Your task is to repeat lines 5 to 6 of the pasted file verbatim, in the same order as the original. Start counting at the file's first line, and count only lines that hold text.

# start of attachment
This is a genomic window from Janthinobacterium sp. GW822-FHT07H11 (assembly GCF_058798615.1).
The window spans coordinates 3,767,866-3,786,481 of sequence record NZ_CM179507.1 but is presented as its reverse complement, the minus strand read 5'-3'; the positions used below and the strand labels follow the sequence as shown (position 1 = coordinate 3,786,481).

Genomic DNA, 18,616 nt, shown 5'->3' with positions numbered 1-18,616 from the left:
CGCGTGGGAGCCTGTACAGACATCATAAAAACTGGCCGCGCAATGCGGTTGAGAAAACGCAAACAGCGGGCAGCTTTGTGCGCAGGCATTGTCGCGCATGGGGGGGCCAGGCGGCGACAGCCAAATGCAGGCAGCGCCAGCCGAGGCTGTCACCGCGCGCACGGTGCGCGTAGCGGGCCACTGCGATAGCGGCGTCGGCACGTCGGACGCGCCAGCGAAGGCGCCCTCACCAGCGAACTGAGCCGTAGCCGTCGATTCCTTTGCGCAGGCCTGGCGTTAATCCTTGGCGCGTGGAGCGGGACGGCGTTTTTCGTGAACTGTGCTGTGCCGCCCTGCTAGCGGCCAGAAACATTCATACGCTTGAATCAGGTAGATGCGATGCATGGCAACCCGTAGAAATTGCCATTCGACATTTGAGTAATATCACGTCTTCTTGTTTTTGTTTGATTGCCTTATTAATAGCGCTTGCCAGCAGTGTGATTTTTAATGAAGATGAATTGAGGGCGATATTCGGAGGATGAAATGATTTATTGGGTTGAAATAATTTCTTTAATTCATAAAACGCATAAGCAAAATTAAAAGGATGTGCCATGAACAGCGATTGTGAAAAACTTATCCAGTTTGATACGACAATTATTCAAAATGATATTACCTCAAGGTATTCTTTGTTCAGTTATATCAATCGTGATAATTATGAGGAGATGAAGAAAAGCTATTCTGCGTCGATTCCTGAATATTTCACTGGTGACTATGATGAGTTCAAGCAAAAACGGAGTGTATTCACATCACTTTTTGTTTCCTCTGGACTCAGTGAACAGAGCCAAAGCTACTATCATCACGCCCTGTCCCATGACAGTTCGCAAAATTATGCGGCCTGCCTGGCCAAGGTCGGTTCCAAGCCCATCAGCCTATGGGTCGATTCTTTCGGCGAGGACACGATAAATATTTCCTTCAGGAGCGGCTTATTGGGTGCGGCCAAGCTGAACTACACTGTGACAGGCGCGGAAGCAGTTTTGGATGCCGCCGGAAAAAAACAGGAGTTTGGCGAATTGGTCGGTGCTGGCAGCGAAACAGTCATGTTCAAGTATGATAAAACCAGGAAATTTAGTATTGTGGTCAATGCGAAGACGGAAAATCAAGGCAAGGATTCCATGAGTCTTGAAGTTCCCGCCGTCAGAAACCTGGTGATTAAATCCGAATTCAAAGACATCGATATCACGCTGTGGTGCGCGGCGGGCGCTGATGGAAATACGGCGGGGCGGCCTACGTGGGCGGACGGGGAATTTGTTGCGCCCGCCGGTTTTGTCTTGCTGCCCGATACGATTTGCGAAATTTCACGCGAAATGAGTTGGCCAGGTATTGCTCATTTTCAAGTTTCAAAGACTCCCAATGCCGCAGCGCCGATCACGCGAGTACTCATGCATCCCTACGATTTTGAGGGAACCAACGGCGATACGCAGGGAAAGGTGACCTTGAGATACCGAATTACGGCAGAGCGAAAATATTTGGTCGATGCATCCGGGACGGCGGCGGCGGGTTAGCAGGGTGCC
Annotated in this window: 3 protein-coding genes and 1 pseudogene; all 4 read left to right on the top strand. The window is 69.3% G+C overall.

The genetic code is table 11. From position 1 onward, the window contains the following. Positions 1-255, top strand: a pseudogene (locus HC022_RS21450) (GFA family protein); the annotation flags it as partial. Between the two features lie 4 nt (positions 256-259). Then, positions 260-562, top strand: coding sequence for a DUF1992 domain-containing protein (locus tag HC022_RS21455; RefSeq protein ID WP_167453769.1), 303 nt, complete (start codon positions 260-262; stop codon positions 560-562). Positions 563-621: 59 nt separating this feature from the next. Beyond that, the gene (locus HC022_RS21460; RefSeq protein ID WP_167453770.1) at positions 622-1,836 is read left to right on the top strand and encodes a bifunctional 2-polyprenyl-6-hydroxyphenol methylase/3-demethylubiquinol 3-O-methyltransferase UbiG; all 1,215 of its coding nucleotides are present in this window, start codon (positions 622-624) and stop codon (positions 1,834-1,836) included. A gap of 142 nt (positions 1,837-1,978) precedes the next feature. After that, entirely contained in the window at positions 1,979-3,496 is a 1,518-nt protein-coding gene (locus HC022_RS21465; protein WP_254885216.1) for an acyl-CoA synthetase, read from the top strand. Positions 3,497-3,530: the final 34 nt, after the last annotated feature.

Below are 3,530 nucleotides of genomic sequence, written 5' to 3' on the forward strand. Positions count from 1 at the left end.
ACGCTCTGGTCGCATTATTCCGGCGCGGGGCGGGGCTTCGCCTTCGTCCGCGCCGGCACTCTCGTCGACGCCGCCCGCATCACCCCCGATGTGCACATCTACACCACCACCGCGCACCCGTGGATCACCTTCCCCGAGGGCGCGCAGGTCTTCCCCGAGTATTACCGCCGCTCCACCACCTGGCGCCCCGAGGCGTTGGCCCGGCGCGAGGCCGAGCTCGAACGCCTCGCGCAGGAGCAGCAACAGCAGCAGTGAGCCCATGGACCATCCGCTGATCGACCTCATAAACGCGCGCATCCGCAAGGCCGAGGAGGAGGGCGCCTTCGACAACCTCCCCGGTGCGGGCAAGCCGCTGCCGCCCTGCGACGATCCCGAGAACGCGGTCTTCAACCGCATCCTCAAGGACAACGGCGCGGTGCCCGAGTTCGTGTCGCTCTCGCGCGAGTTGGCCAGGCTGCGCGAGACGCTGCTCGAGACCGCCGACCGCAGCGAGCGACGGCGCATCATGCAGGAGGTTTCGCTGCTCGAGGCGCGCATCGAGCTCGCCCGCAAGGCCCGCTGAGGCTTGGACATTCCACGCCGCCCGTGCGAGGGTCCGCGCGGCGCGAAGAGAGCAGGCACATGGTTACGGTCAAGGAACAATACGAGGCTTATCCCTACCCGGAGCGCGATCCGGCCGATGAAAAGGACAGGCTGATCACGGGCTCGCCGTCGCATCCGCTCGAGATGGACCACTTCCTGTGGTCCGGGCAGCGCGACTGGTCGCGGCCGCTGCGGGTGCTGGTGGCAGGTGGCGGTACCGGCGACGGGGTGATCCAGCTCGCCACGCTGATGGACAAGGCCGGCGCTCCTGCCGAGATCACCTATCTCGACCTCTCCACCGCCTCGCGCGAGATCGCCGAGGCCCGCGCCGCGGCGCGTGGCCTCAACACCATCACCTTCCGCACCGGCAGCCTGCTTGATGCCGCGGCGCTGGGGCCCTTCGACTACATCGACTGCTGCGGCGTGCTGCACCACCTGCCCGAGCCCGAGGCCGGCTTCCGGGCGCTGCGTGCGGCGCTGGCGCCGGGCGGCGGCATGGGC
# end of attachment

Annotated in this window: 3 protein-coding genes and 1 pseudogene; all 4 read left to right on the top strand. The window is 69.3% G+C overall.

The genetic code is table 11. From position 1 onward, the window contains the following. Positions 1-255, top strand: a pseudogene (locus HC022_RS21450) (GFA family protein); the annotation flags it as partial. Between the two features lie 4 nt (positions 256-259). Then, positions 260-562, top strand: coding sequence for a DUF1992 domain-containing protein (locus tag HC022_RS21455; RefSeq protein ID WP_167453769.1), 303 nt, complete (start codon positions 260-262; stop codon positions 560-562). Positions 563-621: 59 nt separating this feature from the next. Beyond that, the gene (locus HC022_RS21460; RefSeq protein ID WP_167453770.1) at positions 622-1,836 is read left to right on the top strand and encodes a bifunctional 2-polyprenyl-6-hydroxyphenol methylase/3-demethylubiquinol 3-O-methyltransferase UbiG; all 1,215 of its coding nucleotides are present in this window, start codon (positions 622-624) and stop codon (positions 1,834-1,836) included. A gap of 142 nt (positions 1,837-1,978) precedes the next feature. After that, entirely contained in the window at positions 1,979-3,496 is a 1,518-nt protein-coding gene (locus HC022_RS21465; protein WP_254885216.1) for an acyl-CoA synthetase, read from the top strand. Positions 3,497-3,530: the final 34 nt, after the last annotated feature.